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Social Media and Stock Prices: A Proven Connection

Jenna Gleespen - October 18, 2021

social media and stock prices featured

It is no secret that social media has had a large impact on many aspects of our society. It is now a large part of people’s everyday lives, with many using social media to keep up with their friends and family, while others use it for business purposes. As more people have begun relying on social media networks, these have also become an important factor in the stock market.

The relationship between social media and stock prices is a complicated one.

You may have seen headlines claiming that Twitter has caused stocks to crash or rise. 

But are these connections real? And if so, what’s going on?

In this post, we’ll cover how social media such as Facebook, Twitter, and LinkedIn impact the stock market and what you can do to make the most of it.

We’ll also go over some notorious examples of cases when a single message on social media sparked huge butterfly-like effects on certain stocks, making some people lose a lot of money, but others make a killing.

 

social media and stock prices

Using LinkedIn For Investing in the Stock Market

LinkedIn is a social media platform where professionals connect to find, stay in touch with, and do business with other professionals.

It can also be used for investing in stocks. How? By helping traders and investors research value stocks, they plan on investing in.

One of the keys to successful trading and investing is to do due diligence on every potential investment, even if the idea of investing in that company came from an acclaimed investment newsletter.

social media and stock prices

This job usually takes up a lot of time, but LinkedIn solves this problem by enabling investors to connect with people directly connected to the company and its CEO.

They can find out specific information about the company and its  CEO or even contact them personally to get a feel for their business ideas.

The fact is that LinkedIn has become an essential tool in this type of research, one that is more accurate and that delivers better information that aids decision making.

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How YouTube has Influenced Traders and Investors

It can be difficult for people who are just starting with investing or trading to find quality information that applies to their specific situation.

Fortunately, YouTube has become a resource for these investors and traders.

social media and stock prices

YouTube’s popularity among both new and experienced traders is because it’s free, easy to access, and offers visual aids. Most traders and investors look to YouTube for:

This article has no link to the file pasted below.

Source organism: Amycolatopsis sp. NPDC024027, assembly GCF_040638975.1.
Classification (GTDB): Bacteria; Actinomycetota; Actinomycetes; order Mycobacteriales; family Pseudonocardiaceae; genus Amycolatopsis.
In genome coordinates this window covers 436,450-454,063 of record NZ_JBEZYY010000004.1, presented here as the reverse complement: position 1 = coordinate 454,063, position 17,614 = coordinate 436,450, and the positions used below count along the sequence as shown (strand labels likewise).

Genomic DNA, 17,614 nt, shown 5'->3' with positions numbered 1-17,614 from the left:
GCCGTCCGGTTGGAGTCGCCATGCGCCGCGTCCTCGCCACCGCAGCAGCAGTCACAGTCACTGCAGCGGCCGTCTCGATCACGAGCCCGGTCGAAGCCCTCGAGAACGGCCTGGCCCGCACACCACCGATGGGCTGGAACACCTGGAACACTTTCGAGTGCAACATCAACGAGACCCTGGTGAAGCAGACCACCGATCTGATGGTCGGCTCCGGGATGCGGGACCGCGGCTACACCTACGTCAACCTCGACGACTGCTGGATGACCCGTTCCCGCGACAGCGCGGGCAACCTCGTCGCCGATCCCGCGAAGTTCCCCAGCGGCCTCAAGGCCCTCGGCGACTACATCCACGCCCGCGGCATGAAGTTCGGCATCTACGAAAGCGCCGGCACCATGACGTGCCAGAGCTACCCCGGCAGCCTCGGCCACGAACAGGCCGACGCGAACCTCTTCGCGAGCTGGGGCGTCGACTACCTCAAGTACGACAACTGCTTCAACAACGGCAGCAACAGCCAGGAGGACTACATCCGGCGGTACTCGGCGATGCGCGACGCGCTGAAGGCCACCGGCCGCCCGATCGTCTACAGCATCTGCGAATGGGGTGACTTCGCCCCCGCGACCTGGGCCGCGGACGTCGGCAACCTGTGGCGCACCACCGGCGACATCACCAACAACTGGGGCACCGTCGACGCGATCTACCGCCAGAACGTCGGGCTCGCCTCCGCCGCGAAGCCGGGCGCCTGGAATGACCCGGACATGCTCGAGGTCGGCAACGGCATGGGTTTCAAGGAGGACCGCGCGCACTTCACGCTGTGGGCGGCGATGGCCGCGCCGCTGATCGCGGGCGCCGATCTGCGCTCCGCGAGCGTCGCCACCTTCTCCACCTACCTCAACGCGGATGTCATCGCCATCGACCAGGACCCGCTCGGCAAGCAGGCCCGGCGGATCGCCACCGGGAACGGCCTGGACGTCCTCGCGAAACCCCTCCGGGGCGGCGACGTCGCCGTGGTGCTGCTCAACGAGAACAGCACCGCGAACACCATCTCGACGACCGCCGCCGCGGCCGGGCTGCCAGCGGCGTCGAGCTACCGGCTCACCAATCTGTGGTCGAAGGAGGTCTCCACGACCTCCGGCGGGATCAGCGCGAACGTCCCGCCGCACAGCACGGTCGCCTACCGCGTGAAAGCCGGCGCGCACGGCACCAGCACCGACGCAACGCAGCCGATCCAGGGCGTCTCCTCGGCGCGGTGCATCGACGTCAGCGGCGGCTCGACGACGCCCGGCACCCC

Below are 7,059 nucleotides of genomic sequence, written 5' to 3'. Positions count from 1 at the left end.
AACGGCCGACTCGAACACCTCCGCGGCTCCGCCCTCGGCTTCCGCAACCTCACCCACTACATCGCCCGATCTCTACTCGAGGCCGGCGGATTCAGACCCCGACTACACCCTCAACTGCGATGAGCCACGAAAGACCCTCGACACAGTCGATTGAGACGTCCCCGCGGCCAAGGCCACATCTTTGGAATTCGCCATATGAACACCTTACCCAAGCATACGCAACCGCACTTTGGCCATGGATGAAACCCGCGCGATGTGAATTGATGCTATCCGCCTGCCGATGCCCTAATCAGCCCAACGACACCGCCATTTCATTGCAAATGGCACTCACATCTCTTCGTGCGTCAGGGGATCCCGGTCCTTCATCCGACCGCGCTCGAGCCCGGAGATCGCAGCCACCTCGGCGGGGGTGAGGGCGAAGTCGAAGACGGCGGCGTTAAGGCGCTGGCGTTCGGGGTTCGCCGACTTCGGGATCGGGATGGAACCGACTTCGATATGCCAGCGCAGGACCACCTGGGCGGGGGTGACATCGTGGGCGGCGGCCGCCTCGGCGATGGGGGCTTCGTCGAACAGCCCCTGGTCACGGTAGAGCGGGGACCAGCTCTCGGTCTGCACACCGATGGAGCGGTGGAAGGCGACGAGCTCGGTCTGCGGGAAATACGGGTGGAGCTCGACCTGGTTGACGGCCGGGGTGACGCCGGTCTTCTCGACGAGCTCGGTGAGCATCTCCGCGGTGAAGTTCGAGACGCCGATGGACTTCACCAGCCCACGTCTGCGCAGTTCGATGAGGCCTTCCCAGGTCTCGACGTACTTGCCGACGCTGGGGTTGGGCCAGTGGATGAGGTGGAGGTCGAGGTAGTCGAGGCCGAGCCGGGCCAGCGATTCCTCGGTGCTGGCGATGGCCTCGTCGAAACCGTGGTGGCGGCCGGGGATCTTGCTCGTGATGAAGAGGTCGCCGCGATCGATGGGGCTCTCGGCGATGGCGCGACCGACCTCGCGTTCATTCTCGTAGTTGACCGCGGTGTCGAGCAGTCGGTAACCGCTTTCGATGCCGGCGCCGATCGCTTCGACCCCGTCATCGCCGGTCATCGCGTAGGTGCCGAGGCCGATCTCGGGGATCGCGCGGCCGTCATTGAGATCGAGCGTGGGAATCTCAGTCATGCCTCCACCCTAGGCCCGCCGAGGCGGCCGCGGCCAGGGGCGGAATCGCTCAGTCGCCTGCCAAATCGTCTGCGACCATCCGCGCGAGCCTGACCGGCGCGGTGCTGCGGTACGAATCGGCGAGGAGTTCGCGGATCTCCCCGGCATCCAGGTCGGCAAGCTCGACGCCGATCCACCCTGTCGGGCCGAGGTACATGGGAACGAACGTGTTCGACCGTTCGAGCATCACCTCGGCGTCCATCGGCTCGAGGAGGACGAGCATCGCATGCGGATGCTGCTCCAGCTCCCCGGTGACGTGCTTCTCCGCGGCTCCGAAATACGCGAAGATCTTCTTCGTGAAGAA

• Learning how to trade different assets and financial instruments;
  • Learning different trading strategies from dollar-cost averaging to high-risk strategies like day trading;
  • Checking out video reviews of popular brokers and trading platforms;
  • Investment advice;
  • General information of what ABC company is all about, and
  • Tutorials about using different trading platforms and their tools.

There are many channels on YouTube where you can find tutorials about trading and current events in the stock market.

Among the most popular of these channels, you can find Kunal Desai’s The Bulls on Wall Street for beginners, and Jason Raznick’s BenzingaTV, which is focused on seasoned traders.

Facebook Sentiment and the Stock Market’s Performance

There has been a horde of research about Facebook’s effects on the stock market.

Most of it has been centered around sentiment analysis using Facebook’s Gross National Happiness Index (GNH).

social media and stock prices
Facebook Gross National happiness Index

Siganos and co-workers and, more recently, Piñeiro and co-workers showed that the GNH index is correlated to trading behavior in various international stock markets and that you can use this index to predict stock market returns on the next day!

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Twitter’s Influence on Stock Prices

If there is one social network that is a goldmine of information for stock traders, it’s Twitter.

social media and stock prices

There are two main reasons behind this. On the one hand, just as with Facebook, Twitter sentiment is a good indicator of future stock market performance.

Xu and co-workers studied how Twitter’s Daily Happiness index (DHS) relates to stock returns and, again, they found the two to be linked, particularly for markets in developing countries.

On the other hand, there’s a much more obvious way Twitter affects stock prices.

Tweets from influential Twitter users and company CEOs can throw that company’s stock in a volatility whirlwind.

Not surprisingly, this is highest for companies with positive press coverage (such as Apple) and stocks for companies involved in bankruptcy or scandals.